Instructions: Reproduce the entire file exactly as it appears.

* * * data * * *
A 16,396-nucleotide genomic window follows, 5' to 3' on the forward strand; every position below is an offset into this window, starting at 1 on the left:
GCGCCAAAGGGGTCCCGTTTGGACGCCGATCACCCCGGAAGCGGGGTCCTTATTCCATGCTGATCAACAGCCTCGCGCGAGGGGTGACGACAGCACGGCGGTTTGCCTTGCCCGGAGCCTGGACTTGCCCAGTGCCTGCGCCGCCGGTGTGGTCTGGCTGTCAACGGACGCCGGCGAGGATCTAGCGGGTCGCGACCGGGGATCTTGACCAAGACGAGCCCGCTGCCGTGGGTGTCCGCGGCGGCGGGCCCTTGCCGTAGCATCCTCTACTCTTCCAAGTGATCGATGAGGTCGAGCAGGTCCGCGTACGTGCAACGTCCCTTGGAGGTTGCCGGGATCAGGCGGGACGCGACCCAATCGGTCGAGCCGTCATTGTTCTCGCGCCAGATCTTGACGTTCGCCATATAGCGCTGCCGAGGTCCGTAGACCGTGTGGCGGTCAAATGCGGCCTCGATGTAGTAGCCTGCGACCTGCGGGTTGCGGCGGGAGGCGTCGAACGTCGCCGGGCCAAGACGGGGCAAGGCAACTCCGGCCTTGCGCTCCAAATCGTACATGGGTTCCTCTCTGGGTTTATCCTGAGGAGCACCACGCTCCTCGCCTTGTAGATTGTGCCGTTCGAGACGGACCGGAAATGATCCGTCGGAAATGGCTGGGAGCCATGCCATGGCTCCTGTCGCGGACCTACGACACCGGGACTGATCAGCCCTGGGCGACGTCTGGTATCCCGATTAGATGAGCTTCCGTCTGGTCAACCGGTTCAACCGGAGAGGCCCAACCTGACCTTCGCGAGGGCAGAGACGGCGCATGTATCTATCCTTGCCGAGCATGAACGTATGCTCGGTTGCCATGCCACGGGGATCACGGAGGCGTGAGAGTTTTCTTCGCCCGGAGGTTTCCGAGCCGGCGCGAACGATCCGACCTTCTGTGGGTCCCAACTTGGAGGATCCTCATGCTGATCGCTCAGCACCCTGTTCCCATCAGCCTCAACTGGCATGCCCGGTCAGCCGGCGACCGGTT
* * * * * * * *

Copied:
A 16,396-nucleotide genomic window follows, 5' to 3' on the forward strand; every position below is an offset into this window, starting at 1 on the left:
GCGCCAAAGGGGTCCCGTTTGGACGCCGATCACCCCGGAAGCGGGGTCCTTATTCCATGCTGATCAACAGCCTCGCGCGAGGGGTGACGACAGCACGGCGGTTTGCCTTGCCCGGAGCCTGGACTTGCCCAGTGCCTGCGCCGCCGGTGTGGTCTGGCTGTCAACGGACGCCGGCGAGGATCTAGCGGGTCGCGACCGGGGATCTTGACCAAGACGAGCCCGCTGCCGTGGGTGTCCGCGGCGGCGGGCCCTTGCCGTAGCATCCTCTACTCTTCCAAGTGATCGATGAGGTCGAGCAGGTCCGCGTACGTGCAACGTCCCTTGGAGGTTGCCGGGATCAGGCGGGACGCGACCCAATCGGTCGAGCCGTCATTGTTCTCGCGCCAGATCTTGACGTTCGCCATATAGCGCTGCCGAGGTCCGTAGACCGTGTGGCGGTCAAATGCGGCCTCGATGTAGTAGCCTGCGACCTGCGGGTTGCGGCGGGAGGCGTCGAACGTCGCCGGGCCAAGACGGGGCAAGGCAACTCCGGCCTTGCGCTCCAAATCGTACATGGGTTCCTCTCTGGGTTTATCCTGAGGAGCACCACGCTCCTCGCCTTGTAGATTGTGCCGTTCGAGACGGACCGGAAATGATCCGTCGGAAATGGCTGGGAGCCATGCCATGGCTCCTGTCGCGGACCTACGACACCGGGACTGATCAGCCCTGGGCGACGTCTGGTATCCCGATTAGATGAGCTTCCGTCTGGTCAACCGGTTCAACCGGAGAGGCCCAACCTGACCTTCGCGAGGGCAGAGACGGCGCATGTATCTATCCTTGCCGAGCATGAACGTATGCTCGGTTGCCATGCCACGGGGATCACGGAGGCGTGAGAGTTTTCTTCGCCCGGAGGTTTCCGAGCCGGCGCGAACGATCCGACCTTCTGTGGGTCCCAACTTGGAGGATCCTCATGCTGATCGCTCAGCACCCTGTTCCCATCAGCCTCAACTGGCATGCCCGGTCAGCCGGCGACCGGTT